The Wyoming Landscape Conservation Initiative (WLCI) addresses effects of land-use and climate changes on Southwest Wyoming’s natural resources. In partnership with twelve Federal, State, and local natural resource agencies, and non-governmental organizations– FORT and ten other USGS centers are conducting dozens of integrated science projects to assess the status of Southwest...

Wyoming Landscape Conservation Initiative (WLCI) Logo
October 27, 2016

The Wyoming Landscape Conservation Initiative (WLCI) addresses effects of land-use and climate changes on Southwest Wyoming’s natural resources. In partnership with twelve Federal, State, and local natural resource agencies, and non-governmental organizations– FORT and ten other USGS centers are conducting dozens of integrated science projects to assess the status of Southwest...

Filter Total Items: 551
Year Published: 2015

Recent Arctic tundra fire initiates widespread thermokarst development

Fire-induced permafrost degradation is well documented in boreal forests, but the role of fires in initiating thermokarst development in Arctic tundra is less well understood. Here we show that Arctic tundra fires may induce widespread thaw subsidence of permafrost terrain in the first seven years following the disturbance. Quantitative analysis...

Jones, Benjamin M.; Grosse, Guido; Arp, Christopher D.; Miller, Eric K.; Liu, Lingli; Hayes, Daniel J.; Larsen, Christopher F.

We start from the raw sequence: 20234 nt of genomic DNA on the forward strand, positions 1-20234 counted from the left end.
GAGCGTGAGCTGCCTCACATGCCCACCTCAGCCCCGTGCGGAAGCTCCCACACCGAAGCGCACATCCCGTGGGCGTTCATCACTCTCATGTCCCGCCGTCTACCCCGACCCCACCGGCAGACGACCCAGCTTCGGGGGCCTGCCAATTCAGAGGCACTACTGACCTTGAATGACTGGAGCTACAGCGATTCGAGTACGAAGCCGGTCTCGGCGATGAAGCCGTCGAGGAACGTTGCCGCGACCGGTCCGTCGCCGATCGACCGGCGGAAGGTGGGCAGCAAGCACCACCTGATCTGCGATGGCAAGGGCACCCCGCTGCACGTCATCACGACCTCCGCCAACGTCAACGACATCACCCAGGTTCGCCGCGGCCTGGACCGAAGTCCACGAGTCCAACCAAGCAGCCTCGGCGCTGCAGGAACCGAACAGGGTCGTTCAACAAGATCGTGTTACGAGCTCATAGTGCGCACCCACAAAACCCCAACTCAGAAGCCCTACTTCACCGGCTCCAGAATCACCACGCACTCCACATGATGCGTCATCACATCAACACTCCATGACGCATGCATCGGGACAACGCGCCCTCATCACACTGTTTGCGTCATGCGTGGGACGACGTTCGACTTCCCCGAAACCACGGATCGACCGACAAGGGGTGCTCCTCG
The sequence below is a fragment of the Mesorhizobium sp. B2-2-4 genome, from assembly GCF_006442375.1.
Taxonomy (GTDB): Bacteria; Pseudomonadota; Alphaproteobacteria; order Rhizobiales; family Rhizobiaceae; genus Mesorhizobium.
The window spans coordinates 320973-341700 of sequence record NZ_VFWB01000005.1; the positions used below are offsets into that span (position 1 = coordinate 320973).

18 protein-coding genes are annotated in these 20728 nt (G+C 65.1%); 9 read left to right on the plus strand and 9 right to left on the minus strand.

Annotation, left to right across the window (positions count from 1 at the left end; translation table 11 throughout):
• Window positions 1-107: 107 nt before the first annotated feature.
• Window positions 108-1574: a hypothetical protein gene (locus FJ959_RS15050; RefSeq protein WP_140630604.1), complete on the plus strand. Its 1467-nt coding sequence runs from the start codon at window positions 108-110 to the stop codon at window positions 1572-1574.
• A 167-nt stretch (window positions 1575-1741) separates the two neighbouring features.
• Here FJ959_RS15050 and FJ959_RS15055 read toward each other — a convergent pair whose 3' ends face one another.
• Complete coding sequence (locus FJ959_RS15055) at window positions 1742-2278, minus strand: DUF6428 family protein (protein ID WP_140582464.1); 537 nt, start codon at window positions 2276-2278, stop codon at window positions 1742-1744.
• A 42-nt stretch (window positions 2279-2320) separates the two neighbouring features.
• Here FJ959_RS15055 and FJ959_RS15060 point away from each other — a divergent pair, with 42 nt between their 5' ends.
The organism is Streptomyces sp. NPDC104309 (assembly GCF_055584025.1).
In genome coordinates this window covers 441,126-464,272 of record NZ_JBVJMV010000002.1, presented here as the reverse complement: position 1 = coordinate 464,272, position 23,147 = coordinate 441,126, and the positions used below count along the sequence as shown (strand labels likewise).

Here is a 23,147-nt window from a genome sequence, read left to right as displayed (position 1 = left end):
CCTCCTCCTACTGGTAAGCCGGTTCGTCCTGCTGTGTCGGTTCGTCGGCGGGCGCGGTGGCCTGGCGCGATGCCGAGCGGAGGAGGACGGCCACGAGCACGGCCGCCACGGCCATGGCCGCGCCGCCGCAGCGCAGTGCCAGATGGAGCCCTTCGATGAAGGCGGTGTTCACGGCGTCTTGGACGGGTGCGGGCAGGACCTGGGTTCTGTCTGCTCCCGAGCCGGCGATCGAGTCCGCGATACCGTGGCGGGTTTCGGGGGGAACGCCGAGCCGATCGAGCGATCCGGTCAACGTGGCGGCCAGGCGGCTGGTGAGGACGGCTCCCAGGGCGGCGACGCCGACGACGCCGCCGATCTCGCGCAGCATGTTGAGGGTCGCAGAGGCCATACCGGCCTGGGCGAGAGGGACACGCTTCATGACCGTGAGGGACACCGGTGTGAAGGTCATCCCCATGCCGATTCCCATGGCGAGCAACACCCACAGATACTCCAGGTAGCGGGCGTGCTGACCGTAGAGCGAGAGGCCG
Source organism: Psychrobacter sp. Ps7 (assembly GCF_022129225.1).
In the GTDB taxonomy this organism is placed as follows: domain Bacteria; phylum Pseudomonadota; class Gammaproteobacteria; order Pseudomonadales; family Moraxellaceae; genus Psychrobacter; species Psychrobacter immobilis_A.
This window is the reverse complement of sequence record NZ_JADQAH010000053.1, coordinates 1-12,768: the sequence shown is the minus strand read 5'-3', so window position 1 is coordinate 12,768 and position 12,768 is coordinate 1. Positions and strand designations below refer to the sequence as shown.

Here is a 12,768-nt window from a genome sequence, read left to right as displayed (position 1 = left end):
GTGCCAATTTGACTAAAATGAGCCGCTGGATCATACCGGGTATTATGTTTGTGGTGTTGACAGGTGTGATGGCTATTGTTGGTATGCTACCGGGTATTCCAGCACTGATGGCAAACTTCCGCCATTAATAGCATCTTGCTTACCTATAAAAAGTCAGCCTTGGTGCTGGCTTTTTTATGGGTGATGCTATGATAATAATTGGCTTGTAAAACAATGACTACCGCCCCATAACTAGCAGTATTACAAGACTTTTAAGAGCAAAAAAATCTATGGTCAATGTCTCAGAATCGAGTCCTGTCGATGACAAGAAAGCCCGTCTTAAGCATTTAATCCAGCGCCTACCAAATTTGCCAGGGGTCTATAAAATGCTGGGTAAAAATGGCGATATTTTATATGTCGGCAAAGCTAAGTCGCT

Year Published: 2015

Woodland salamander responses to a shelterwood harvest-prescribed burn silvicultural treatment within Appalachian mixed-oak forests

Forest management practices that mimic natural canopy disturbances, including prescribed fire and timber harvests, may reduce competition and facilitate establishment of favorable vegetative species within various ecosystems. Fire suppression in the central Appalachian region for almost a century has contributed to a transition from oak-dominated...

Ford, W. Mark; Mahoney, Kathleen R.; Russell, Kevin R.; Rodrigue, Jane L.; Riddle, Jason D.; Schuler, Thomas M.; Adams, Mary Beth
Mahoney, K. R., K. R. Russell, W. M. Ford, J. L. Rodrque, J. D. Riddle, T. M. Schuler, M. B. Adams. 2016. Woodland salamander responses to a shelterwood harvest-prescribed burn silvicultural treatment within Appalachian mixed-oak forests. Forest Ecology and Management 359: 277-285. doi: 10.1016/j.foreco.2015.09.042

Year Published: 2015